We have three or four Demeyere Apollo pots, all but one disk-bottom. They work just as they should. And the five-ply, clad, sauteuse is my spouse's favorite piece of cookware.

                      All of our cast iron, both enameled (Descoware and Copco) and "naked" (Griswold), work very well on induction, better than they ever worked on gas or coil burners.

                      We have two Kuhn-Rikon Duromatic pots, which we purchased separately, but which happen to be sold as a pair on several sites as the "Duromatic Duo": a 5.25 quart stockpot and a 2 quart frypan, which are as good as any "standard" induction pots you can purchase anywhere. DO NOT be dissuaded by the thought that these are "only" pressure cookers; they are VERY good as just plain stockpot and frypan on an induction cooktop. The pressure lids, which need not be used, are a bonus. Pressure cooking is easier on an induction cooktop than it is on gas or resistive electric range or cooktop, and that is nice in itself; but you need not use the pressure lids to appreciate the quality of the Kuhn-Rikon Duromatic.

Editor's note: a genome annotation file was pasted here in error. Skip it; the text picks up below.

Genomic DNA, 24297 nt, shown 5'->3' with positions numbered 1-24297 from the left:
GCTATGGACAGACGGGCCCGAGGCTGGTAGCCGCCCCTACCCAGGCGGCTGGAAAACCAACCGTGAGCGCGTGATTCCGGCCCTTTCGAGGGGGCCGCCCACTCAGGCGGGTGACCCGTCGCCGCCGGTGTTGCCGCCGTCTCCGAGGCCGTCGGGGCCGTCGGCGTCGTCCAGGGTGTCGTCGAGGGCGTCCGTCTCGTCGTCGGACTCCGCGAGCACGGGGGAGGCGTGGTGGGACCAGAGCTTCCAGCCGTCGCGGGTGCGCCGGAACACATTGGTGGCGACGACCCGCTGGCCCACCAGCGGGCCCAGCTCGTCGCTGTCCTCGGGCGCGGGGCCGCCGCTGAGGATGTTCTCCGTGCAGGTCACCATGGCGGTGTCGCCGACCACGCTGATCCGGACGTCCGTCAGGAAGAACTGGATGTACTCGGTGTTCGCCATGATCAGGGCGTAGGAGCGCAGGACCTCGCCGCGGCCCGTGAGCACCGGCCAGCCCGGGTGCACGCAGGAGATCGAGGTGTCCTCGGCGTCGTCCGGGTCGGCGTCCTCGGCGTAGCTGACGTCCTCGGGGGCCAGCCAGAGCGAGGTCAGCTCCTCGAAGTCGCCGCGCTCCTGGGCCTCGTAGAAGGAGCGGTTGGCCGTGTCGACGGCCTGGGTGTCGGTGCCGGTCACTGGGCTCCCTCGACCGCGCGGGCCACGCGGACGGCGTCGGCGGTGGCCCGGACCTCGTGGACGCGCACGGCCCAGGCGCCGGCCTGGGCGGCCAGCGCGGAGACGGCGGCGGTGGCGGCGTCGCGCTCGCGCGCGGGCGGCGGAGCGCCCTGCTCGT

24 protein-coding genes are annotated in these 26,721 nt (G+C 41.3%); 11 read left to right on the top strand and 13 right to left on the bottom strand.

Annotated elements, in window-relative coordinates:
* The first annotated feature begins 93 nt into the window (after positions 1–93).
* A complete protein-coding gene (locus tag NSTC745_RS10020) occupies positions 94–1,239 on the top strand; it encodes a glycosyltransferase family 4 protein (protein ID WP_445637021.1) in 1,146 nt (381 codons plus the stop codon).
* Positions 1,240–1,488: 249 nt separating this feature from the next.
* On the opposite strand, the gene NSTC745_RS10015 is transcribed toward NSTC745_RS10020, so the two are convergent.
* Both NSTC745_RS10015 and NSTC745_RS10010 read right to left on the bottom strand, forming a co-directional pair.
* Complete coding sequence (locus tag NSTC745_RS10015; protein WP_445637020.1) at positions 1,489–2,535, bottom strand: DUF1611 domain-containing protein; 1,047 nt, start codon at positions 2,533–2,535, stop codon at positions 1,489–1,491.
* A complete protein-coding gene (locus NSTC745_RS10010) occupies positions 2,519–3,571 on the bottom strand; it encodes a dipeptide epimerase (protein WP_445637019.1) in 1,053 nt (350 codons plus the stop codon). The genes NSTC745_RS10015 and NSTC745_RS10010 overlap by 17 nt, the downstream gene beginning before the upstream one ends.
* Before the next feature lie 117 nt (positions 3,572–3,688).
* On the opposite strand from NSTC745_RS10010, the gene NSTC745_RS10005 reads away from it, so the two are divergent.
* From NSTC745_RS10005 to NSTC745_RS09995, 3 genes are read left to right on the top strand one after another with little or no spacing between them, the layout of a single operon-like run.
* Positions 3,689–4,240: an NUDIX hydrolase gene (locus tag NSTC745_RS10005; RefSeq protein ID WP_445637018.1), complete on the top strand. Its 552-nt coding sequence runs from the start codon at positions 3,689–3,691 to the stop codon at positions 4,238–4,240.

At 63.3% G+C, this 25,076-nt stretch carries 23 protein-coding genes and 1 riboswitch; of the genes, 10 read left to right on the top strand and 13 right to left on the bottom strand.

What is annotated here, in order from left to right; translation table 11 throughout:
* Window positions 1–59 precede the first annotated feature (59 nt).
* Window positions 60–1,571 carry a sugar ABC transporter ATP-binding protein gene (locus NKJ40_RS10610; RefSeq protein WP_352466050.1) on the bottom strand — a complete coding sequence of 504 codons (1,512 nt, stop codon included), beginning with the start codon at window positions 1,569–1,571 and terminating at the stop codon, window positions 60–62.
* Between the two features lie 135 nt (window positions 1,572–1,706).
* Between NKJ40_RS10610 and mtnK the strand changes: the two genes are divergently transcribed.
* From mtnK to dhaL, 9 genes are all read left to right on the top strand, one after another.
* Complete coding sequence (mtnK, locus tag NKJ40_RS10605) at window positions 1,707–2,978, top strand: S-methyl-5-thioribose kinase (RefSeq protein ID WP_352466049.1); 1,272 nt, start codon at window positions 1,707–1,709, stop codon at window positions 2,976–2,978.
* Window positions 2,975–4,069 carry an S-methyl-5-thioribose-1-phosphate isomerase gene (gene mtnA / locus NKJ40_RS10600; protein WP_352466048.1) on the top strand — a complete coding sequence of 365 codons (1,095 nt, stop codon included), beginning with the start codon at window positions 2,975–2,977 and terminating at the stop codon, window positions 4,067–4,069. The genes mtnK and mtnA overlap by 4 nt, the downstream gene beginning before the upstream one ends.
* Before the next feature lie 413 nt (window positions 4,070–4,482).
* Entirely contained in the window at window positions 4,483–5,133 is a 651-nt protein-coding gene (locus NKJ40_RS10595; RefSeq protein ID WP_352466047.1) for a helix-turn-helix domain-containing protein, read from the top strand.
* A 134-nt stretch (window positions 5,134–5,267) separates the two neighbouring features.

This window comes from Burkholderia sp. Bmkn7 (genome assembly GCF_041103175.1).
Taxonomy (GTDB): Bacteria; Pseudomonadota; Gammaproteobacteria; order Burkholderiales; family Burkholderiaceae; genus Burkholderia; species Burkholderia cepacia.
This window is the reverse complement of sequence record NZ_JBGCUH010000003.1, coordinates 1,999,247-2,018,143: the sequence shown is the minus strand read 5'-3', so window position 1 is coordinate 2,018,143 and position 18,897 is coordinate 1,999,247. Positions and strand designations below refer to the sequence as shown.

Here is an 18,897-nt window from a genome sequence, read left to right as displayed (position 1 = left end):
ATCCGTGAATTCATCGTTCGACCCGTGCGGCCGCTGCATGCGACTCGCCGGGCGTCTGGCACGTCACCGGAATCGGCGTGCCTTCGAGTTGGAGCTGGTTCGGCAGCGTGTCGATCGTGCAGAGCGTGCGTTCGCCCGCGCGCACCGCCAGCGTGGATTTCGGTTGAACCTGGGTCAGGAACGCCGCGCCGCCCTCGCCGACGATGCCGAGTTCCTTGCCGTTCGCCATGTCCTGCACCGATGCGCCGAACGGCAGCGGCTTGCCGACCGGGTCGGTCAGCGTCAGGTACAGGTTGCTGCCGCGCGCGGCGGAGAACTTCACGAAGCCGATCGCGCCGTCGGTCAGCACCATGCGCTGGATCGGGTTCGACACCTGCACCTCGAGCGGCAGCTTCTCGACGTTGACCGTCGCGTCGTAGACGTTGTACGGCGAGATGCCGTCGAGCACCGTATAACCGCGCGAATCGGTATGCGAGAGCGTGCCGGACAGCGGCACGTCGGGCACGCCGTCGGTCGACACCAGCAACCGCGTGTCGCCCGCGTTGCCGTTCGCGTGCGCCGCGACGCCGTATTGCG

But the unchallenged star pot in our collection is a Mauviel Induc'Inox Windsor (also called fait tout) pan. Mauviel apparently has abandoned the "Induc'Inox" monicker, but the models in the current Mauviel M'Cook line appear to be the same models that used to be Muaviel Induc'Inox. Whatever is the core material in the clad Induc'Inox, it is super responsive to induction technology. I suspect that it is a high coercivity (not-cast) iron layer, surrounded with 18/10 stainless steel; whatever, it is wonderful on an induction cooktop.

                    2. Uh, this may have been debated before..but are you sure the Tramontina 4 QT saucepan is induction capable? It looks like a newer tri-ply but in the Q&A down the page some say it is and some say it isn't. http://www.walmart.com/ip/Tramontina-...

                      4 Replies
                      1. re: Chipped Ham

                        Not for certain concerning tramontina products but wondered if the Cuisinart MultiClad Pro is induction capable. I understand it does not have the disk on the bottom and is more like All Clad? except cost more reasonable but salt may pit surface it if dropped directly in the bottom of the pans over a period of time.Also they may not be flat bottomed such as the 5.5 saute pan. So are they induction capable? and does salt really destroy the inner surface of the pan of Cuisinart Pro Tri Ply? and are the bottoms not perfectly flat such whereas an All Clad saute pan has flat bottom absolutely? With All Clad most pieces are best but cost so much!!!.